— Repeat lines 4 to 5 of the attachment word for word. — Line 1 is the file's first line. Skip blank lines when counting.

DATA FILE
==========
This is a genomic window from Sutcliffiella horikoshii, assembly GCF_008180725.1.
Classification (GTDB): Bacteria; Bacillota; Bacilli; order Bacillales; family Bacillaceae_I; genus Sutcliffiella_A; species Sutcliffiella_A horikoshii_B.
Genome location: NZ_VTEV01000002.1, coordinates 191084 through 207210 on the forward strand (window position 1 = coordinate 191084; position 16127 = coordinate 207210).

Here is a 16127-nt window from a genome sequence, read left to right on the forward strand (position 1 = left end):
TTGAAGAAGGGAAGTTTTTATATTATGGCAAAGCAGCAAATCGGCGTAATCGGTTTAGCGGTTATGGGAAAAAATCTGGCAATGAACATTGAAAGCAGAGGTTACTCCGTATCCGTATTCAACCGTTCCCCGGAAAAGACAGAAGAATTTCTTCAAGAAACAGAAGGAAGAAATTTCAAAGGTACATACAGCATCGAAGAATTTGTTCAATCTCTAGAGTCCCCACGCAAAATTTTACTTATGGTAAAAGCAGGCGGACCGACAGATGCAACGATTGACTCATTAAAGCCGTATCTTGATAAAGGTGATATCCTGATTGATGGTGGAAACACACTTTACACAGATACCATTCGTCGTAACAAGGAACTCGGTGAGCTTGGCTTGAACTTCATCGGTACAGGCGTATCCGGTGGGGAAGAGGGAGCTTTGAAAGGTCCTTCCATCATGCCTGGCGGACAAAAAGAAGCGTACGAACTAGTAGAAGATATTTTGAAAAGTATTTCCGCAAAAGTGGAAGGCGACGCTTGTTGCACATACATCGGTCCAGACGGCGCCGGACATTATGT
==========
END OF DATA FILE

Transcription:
Here is a 16127-nt window from a genome sequence, read left to right on the forward strand (position 1 = left end):
TTGAAGAAGGGAAGTTTTTATATTATGGCAAAGCAGCAAATCGGCGTAATCGGTTTAGCGGTTATGGGAAAAAATCTGGCAATGAACATTGAAAGCAGAGGTTACTCCGTATCCGTATTCAACCGTTCCCCGGAAAAGACAGAAGAATTTCTTCAAGAAACAGAAGGAAGAAATTTCAAAGGTACATACAGCATCGAAGAATTTGTTCAATCTCTAGAGTCCCCACGCAAAATTTTACTTATGGTAAAAGCAGGCGGACCGACAGATGCAACGATTGACTCATTAAAGCCGTATCTTGATAAAGGTGATATCCTGATTGATGGTGGAAACACACTTTACACAGATACCATTCGTCGTAACAAGGAACTCGGTGAGCTTGGCTTGAACTTCATCGGTACAGGCGTATCCGGTGGGGAAGAGGGAGCTTTGAAAGGTCCTTCCATCATGCCTGGCGGACAAAAAGAAGCGTACGAACTAGTAGAAGATATTTTGAAAAGTATTTCCGCAAAAGTGGAAGGCGACGCTTGTTGCACATACATCGGTCCAGACGGCGCCGGACATTATGT